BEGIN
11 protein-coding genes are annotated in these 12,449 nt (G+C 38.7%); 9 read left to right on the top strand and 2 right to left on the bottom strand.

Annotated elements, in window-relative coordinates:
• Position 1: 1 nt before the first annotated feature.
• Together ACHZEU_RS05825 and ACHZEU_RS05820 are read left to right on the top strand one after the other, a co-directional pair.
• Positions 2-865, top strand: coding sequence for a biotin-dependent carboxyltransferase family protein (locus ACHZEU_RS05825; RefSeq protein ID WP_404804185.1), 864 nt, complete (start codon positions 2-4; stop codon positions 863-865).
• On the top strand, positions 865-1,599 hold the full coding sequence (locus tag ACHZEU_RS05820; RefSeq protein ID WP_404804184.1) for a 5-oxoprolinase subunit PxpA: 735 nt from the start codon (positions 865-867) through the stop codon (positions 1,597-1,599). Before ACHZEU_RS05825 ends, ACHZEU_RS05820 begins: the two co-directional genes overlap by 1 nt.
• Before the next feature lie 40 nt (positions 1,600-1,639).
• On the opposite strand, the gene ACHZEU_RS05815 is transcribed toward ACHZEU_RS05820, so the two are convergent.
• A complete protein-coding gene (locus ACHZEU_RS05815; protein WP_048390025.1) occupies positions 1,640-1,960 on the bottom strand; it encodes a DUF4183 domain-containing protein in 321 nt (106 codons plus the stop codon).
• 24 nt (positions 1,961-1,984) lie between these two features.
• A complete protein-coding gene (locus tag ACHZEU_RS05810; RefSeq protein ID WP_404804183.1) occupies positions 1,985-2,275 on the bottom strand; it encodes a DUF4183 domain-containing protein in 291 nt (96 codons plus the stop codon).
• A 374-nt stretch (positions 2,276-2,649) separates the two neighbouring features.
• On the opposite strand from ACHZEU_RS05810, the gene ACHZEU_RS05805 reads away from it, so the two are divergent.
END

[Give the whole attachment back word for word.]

11 protein-coding genes are annotated in these 12,449 nt (G+C 38.7%); 9 read left to right on the top strand and 2 right to left on the bottom strand.

Annotated elements, in window-relative coordinates:
• Position 1: 1 nt before the first annotated feature.
• Together ACHZEU_RS05825 and ACHZEU_RS05820 are read left to right on the top strand one after the other, a co-directional pair.
• Positions 2-865, top strand: coding sequence for a biotin-dependent carboxyltransferase family protein (locus ACHZEU_RS05825; RefSeq protein ID WP_404804185.1), 864 nt, complete (start codon positions 2-4; stop codon positions 863-865).
• On the top strand, positions 865-1,599 hold the full coding sequence (locus tag ACHZEU_RS05820; RefSeq protein ID WP_404804184.1) for a 5-oxoprolinase subunit PxpA: 735 nt from the start codon (positions 865-867) through the stop codon (positions 1,597-1,599). Before ACHZEU_RS05825 ends, ACHZEU_RS05820 begins: the two co-directional genes overlap by 1 nt.
• Before the next feature lie 40 nt (positions 1,600-1,639).
• On the opposite strand, the gene ACHZEU_RS05815 is transcribed toward ACHZEU_RS05820, so the two are convergent.
• A complete protein-coding gene (locus ACHZEU_RS05815; protein WP_048390025.1) occupies positions 1,640-1,960 on the bottom strand; it encodes a DUF4183 domain-containing protein in 321 nt (106 codons plus the stop codon).
• 24 nt (positions 1,961-1,984) lie between these two features.
• A complete protein-coding gene (locus tag ACHZEU_RS05810; RefSeq protein ID WP_404804183.1) occupies positions 1,985-2,275 on the bottom strand; it encodes a DUF4183 domain-containing protein in 291 nt (96 codons plus the stop codon).
• A 374-nt stretch (positions 2,276-2,649) separates the two neighbouring features.
• On the opposite strand from ACHZEU_RS05810, the gene ACHZEU_RS05805 reads away from it, so the two are divergent.